I love jazz because of its allowance for poetic atrocities:
You’re the top!
You’re Mahatma Gandhi.
You’re the top!
You’re Napoleon Brandy.
You’re the purple light
Of a summer night in Spain,
You’re the National Gallery
You’re Garbo’s salary,
You’re turkey dinner,
You’re the time, the time of a Derby winner
I’m a toy balloon that’s fated soon to pop
But if, baby, I’m the bottom,
You’re the top!
-Ella Fitzgerald, “You’re the Top”. It’s what I call ‘Italian Restaurant Music’.
Who wants to hear that they’re cellophane? I’m not too sure, but this type of poetic liberty is appealing. I often sit in class, willing myself to not write poetry. Sometimes I cave and do so anyways; sitting and looking out the windows at the castles and mountaintops breaks down my abstemiousness, even though I know that listening to everything is better for me. It starts off in my head. I usually get anywhere from 2-8 lines drafted out in my head before I set my pen to the page. That’s how I write most of my quatrains. I rarely write out the first line until I’ve found a fourth line to complement the second line. I like to keep it all malleable in my brain until I know just what it’s going to look like. It’s like stalling for a rhyme isn’t dignified. I have no idea why I write this way.
I love being in this family. I think it’s one of the best possible experience for me. The other night at supper we were discussing what makes religions different than cults. My raised-Catholic-now-atheist Papa’s exact words were:
“Pour moi, le mot magique c’est la liberté. Quand tu n’as pas la liberté du penser ou de faire, alors tu mets tes chausseurs et COURS!”
For the French-illiterate:
For me, the magic word is freedom. When you don’t have freedom of thought, of doing, then you put on your shoes and RUN!
It’s true. It comes down to freedom. For me, I’ve come to a place where I’ve found myself unwilling to accept the entirety of my religion. I will not be robbed of my freedom to think things through and come to my own conclusions. That’s something I’m never going to give up. To anyone.
To borrow from Yann Martel’s Life of Pi, “I know zoos are no longer in people’s good graces. Religion faces the same problem. Certain illusions about freedom plague them both.”
My pops here told me that chocolate is his religion, and pulled out the Toblerone. With all the seriousness that my owl-eyes could muster, I replied, “Moi aussi! Je changerai mon religion!” (me too, I’m going to convert!) Apparently if you eat too much chocolate, it’s bad for you liver, and you can die young. However, drinking wine circumvents that risk. Very well then, chocolate and wine will be my religion.
This is my piano. She is beautiful.
Yesterday night I told my family how whenever I skype any of my family members, all I ever say is “I LOVE MY FAMILY HERE SO MUCH!” The only thing I ever EVER want is more hugs… I love my family. As I blog right now, my parents are making supper together. I love them so much. The other day, he brought her roses. No anniversary, birthday, nothing. She’s been sick for a little while and he wants her to get better. Awe… I love watching them. They’re cute. I love watching them pour themselves another glass of wine and sit at the supper table, when the kids have left and are rumbling around the house, and they sit there and talk, before cleaning the kitchen together. Yes. They clean the kitchen together. The other day I told them how luxurious it was here. I get to be a kid! WOOHOO! It’s awesome!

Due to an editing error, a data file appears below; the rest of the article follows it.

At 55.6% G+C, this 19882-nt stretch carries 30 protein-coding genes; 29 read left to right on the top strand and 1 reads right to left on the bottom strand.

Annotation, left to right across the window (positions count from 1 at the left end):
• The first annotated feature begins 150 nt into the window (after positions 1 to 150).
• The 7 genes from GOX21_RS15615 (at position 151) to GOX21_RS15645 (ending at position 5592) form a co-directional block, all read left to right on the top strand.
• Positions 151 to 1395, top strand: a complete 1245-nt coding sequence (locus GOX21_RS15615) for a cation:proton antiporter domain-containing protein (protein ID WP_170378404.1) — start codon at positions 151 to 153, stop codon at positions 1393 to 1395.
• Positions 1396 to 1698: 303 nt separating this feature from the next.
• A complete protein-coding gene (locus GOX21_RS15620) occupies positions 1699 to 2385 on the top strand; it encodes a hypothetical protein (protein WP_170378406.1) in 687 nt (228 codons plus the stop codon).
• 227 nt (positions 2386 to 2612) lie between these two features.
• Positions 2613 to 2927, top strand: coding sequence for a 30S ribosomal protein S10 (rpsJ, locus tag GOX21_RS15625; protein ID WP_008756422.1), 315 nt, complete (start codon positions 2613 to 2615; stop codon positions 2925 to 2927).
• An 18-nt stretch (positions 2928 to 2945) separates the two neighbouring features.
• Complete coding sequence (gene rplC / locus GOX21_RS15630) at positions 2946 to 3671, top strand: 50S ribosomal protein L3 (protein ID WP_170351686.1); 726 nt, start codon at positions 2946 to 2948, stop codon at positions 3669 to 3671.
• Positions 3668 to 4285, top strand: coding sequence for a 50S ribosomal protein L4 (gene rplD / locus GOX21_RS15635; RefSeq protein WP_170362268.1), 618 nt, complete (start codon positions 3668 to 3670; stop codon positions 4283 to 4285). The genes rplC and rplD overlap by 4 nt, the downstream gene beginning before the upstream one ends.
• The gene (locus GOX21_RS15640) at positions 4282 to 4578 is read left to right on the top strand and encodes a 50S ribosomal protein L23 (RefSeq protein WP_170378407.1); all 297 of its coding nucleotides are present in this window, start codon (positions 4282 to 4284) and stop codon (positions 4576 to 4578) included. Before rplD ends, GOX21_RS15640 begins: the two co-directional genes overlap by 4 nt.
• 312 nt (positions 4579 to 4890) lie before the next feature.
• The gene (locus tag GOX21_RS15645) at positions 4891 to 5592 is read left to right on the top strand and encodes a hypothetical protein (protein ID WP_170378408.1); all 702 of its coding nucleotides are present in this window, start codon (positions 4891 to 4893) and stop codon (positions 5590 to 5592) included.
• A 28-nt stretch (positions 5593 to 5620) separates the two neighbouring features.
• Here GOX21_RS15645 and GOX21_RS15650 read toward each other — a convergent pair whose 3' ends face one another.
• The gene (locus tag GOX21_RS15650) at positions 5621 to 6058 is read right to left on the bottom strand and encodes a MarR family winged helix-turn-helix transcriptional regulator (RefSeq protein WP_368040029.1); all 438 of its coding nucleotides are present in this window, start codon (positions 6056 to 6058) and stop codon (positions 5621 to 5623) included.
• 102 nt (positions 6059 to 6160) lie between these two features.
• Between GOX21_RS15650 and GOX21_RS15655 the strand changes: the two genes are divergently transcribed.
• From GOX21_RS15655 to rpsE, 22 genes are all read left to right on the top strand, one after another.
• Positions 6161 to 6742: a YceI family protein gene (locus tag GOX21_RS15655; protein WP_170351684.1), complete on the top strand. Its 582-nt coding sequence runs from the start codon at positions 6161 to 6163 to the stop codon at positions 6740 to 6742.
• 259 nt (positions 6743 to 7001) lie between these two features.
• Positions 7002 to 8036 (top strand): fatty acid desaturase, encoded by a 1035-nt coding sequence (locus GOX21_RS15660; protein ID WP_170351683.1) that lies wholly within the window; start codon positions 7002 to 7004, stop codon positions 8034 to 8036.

I find it weird that the kids who are given this type of a life -where the maximum amount of work they ever have to do it load the dishwasher or vacuum their rooms- don’t really notice how awesome it is. I mean you get your life handed to you! Think of the possibilities! Think of how many hours you could put in on your instruments like this! woohoo!
My brother came and showed me swiss money from 17 hundred and something, and I reminded him that Canada was born way back then. The truth is: only the name and corporation of Canada was born back then. Before that the land belonged to its hunter-gathering inhabitants. “Canada” as we know it is only a long-term compilation of misplaced Europeans.
Daddy didn’t like what the white man said,
’bout the dirty little kid at his side.
Daddy didn’t like what the white man did,
nor the deal or the way that he lied.
There was blood on the floor of the government store,
when the men took his daddy away,
but the boy stayed back till he’d come to his end,
then he run like the wind from Cherokee Bend.
The other day I saw girl wearing another one of those t-shirts with an Indian on the front. They’re common here. They think nothing of it. In Canada these could be considered racial. The irony of it struck me. They have probably never set foot in a Native trading post on an day-long hour drive north. They have no points of reference about these sorts of things.